Soon after I landed in my new home town of Las Vegas, I went about the most important order of business: I started networking. I attended a mixer, shook some hands, and picked up more business cards than I could handle. Then I visited the websites on those cards.
To put it bluntly, I was pretty disappointed. So in this post, I’ll provide a few tips for small business owners as they build their websites.
Your logo is one of the most important aspects of your site.It’s tough to effectively brand your company without one. But think it’s too expensive to have a logo created for you? Well, you’d be surprised. Sites like eLanceallow you to receive as many bids as you like.
Tip: Make your logo your faviconand embed it in your email signature.
You don't have to use an expensive and sometimes overwhelming tool like Adobe DreamWeaver to create a professional website. And you need not spend thousands of dollars on a developer. Many free and open source tools are extremely user-friendly. I’m a big fan of WordPress, but there are many others. Joomla!, Drupal, and SquareSpace are just a few of the simple-to-use development platforms out there.
Tip: Get a real domain. You may save a few dollars with something along the lines ofwww.yahoo.com/businesspages/philsimon (not a real URL). But is that name really going to project a professional presence? So while you’re at it, get a real email address also. Goodlandscaper44@hotmail.com makes you seem like an amateur.
I’ve seen this many times before. A current and well-designedsite launches. A few years later, it’s clear it hasn’t been touched again. The site is dated and lacks remotely current or relevant information — and key functionality. For instance, four years ago there weren’t many sites integrating different social media sites because, well, social media hadn’t yet exploded. Now, links to Twitter, Facebook, Google+, and LinkedIn are critical and so easy to add.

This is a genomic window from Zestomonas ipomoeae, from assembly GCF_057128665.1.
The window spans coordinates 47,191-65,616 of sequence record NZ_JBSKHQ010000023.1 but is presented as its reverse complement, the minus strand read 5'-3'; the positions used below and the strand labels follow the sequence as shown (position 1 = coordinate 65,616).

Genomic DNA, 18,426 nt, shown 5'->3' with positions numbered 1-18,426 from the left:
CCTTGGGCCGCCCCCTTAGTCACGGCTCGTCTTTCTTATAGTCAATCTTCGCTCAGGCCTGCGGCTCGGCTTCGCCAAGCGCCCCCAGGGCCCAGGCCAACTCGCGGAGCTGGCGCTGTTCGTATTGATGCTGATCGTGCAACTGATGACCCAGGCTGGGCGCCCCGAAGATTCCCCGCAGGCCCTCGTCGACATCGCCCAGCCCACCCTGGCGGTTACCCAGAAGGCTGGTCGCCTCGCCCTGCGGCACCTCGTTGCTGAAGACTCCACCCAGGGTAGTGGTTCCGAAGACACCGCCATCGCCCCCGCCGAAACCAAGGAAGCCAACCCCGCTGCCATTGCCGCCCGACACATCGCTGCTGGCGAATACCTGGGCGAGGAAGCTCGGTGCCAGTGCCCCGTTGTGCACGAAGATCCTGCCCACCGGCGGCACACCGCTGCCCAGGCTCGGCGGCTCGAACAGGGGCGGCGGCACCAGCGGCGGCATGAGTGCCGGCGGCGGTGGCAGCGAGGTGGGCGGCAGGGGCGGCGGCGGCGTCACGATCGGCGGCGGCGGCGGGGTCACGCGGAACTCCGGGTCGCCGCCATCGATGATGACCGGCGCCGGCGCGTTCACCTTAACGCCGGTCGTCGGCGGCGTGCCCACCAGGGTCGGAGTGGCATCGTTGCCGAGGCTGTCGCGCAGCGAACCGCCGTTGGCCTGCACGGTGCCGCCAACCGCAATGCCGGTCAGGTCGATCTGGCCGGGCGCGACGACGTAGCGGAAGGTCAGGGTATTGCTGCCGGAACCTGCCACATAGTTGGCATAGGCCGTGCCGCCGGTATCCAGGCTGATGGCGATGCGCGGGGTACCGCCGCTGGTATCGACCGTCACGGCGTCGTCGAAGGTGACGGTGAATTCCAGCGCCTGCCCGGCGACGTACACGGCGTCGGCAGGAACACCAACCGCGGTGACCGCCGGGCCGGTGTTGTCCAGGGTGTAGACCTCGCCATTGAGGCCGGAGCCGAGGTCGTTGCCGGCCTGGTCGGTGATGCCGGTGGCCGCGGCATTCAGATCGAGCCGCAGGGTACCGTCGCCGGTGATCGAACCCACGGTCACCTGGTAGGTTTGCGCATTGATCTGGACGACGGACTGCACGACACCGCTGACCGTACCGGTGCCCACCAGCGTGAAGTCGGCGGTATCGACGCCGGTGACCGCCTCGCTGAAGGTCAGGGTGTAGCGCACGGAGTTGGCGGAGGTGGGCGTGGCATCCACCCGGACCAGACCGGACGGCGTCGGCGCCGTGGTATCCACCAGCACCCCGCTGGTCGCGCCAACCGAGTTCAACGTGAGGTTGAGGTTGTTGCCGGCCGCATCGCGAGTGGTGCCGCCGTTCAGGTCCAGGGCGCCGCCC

Tip: You don’t need to update your site every day (and I can think of 20 reasons not to), but leaving your site untouched for six months at a time is arguably just as dangerous. Think security or virus updates.
Experimentation is essential. You’re going to make mistakes if you take a hands-on approach to website development. And that’s just fine. You’re going to learn and improve your development skills.
Tip:There are many excellent Web design books and magazines out there. Pick one up.
Lastly, too many sites are just too busy. Owners try to cram everything onto one or two pages and end up losing sight of what is most important to a visitor. If you have a great deal of content on your site, think carefully about how it should be organized. No one is going to take the time to check out your site if they can barely read the words because your font is ugly and your text size is 7-point.
Tip: Err on the side of minimalism. My friend Jim Harris’ siteis simple, extremely readable, and easy to navigate.
What say you?
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Phil Simon is a recognized technology expert and writer. He is the author of several books including, most recently, The New Small. He can be followed at http://www.philsimonsystems.com/Phil is not a Pitney Bowes employee and shares his insights on this blog as a paid contributor.